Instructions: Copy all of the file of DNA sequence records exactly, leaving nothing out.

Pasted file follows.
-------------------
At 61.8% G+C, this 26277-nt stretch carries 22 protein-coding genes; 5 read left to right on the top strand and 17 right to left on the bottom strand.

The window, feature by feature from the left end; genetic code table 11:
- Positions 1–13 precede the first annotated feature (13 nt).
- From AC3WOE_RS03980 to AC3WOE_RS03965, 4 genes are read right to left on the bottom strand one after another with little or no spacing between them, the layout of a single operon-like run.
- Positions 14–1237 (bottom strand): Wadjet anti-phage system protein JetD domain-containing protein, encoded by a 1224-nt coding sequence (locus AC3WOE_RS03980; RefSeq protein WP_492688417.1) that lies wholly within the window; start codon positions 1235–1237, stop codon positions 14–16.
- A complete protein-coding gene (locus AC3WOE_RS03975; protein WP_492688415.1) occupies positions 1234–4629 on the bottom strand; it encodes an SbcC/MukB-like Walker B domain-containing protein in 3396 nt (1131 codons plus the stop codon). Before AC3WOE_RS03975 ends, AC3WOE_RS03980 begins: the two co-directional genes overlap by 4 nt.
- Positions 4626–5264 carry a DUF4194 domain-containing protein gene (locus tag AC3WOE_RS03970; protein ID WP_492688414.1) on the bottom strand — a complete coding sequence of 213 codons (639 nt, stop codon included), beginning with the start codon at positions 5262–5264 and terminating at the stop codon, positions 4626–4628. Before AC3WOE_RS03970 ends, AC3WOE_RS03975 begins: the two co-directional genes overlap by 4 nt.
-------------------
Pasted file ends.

At 61.8% G+C, this 26277-nt stretch carries 22 protein-coding genes; 5 read left to right on the top strand and 17 right to left on the bottom strand.

The window, feature by feature from the left end; genetic code table 11:
- Positions 1–13 precede the first annotated feature (13 nt).
- From AC3WOE_RS03980 to AC3WOE_RS03965, 4 genes are read right to left on the bottom strand one after another with little or no spacing between them, the layout of a single operon-like run.
- Positions 14–1237 (bottom strand): Wadjet anti-phage system protein JetD domain-containing protein, encoded by a 1224-nt coding sequence (locus AC3WOE_RS03980; RefSeq protein WP_492688417.1) that lies wholly within the window; start codon positions 1235–1237, stop codon positions 14–16.
- A complete protein-coding gene (locus AC3WOE_RS03975; protein WP_492688415.1) occupies positions 1234–4629 on the bottom strand; it encodes an SbcC/MukB-like Walker B domain-containing protein in 3396 nt (1131 codons plus the stop codon). Before AC3WOE_RS03975 ends, AC3WOE_RS03980 begins: the two co-directional genes overlap by 4 nt.
- Positions 4626–5264 carry a DUF4194 domain-containing protein gene (locus tag AC3WOE_RS03970; protein ID WP_492688414.1) on the bottom strand — a complete coding sequence of 213 codons (639 nt, stop codon included), beginning with the start codon at positions 5262–5264 and terminating at the stop codon, positions 4626–4628. Before AC3WOE_RS03970 ends, AC3WOE_RS03975 begins: the two co-directional genes overlap by 4 nt.